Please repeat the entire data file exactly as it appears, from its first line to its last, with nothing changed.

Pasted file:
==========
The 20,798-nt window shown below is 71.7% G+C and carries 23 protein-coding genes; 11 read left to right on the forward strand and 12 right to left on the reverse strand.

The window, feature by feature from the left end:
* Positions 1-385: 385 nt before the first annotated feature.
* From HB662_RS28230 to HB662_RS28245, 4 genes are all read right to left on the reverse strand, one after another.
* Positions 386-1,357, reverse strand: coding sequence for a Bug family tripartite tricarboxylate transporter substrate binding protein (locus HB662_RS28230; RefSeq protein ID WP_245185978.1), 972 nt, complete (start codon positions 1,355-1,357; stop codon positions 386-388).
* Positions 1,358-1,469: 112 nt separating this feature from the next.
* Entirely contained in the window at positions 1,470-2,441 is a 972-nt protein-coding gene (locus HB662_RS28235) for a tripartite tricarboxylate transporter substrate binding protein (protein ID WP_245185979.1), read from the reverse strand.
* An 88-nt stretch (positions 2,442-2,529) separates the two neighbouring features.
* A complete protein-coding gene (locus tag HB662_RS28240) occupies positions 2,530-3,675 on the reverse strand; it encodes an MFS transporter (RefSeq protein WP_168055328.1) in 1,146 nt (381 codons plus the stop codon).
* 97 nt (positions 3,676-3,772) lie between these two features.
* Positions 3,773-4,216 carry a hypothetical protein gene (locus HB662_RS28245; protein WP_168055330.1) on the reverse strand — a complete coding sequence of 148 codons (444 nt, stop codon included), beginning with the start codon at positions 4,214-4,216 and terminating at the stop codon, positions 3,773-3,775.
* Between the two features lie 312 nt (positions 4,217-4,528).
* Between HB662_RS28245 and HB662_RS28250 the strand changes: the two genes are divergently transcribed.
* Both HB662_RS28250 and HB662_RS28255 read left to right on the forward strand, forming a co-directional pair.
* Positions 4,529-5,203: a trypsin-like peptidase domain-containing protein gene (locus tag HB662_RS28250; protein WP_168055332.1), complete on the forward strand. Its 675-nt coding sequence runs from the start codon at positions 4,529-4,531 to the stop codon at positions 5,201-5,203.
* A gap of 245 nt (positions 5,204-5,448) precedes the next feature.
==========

The 20,798-nt window shown below is 71.7% G+C and carries 23 protein-coding genes; 11 read left to right on the forward strand and 12 right to left on the reverse strand.

The window, feature by feature from the left end:
* Positions 1-385: 385 nt before the first annotated feature.
* From HB662_RS28230 to HB662_RS28245, 4 genes are all read right to left on the reverse strand, one after another.
* Positions 386-1,357, reverse strand: coding sequence for a Bug family tripartite tricarboxylate transporter substrate binding protein (locus HB662_RS28230; RefSeq protein ID WP_245185978.1), 972 nt, complete (start codon positions 1,355-1,357; stop codon positions 386-388).
* Positions 1,358-1,469: 112 nt separating this feature from the next.
* Entirely contained in the window at positions 1,470-2,441 is a 972-nt protein-coding gene (locus HB662_RS28235) for a tripartite tricarboxylate transporter substrate binding protein (protein ID WP_245185979.1), read from the reverse strand.
* An 88-nt stretch (positions 2,442-2,529) separates the two neighbouring features.
* A complete protein-coding gene (locus tag HB662_RS28240) occupies positions 2,530-3,675 on the reverse strand; it encodes an MFS transporter (RefSeq protein WP_168055328.1) in 1,146 nt (381 codons plus the stop codon).
* 97 nt (positions 3,676-3,772) lie between these two features.
* Positions 3,773-4,216 carry a hypothetical protein gene (locus HB662_RS28245; protein WP_168055330.1) on the reverse strand — a complete coding sequence of 148 codons (444 nt, stop codon included), beginning with the start codon at positions 4,214-4,216 and terminating at the stop codon, positions 3,773-3,775.
* Between the two features lie 312 nt (positions 4,217-4,528).
* Between HB662_RS28245 and HB662_RS28250 the strand changes: the two genes are divergently transcribed.
* Both HB662_RS28250 and HB662_RS28255 read left to right on the forward strand, forming a co-directional pair.
* Positions 4,529-5,203: a trypsin-like peptidase domain-containing protein gene (locus tag HB662_RS28250; protein WP_168055332.1), complete on the forward strand. Its 675-nt coding sequence runs from the start codon at positions 4,529-4,531 to the stop codon at positions 5,201-5,203.
* A gap of 245 nt (positions 5,204-5,448) precedes the next feature.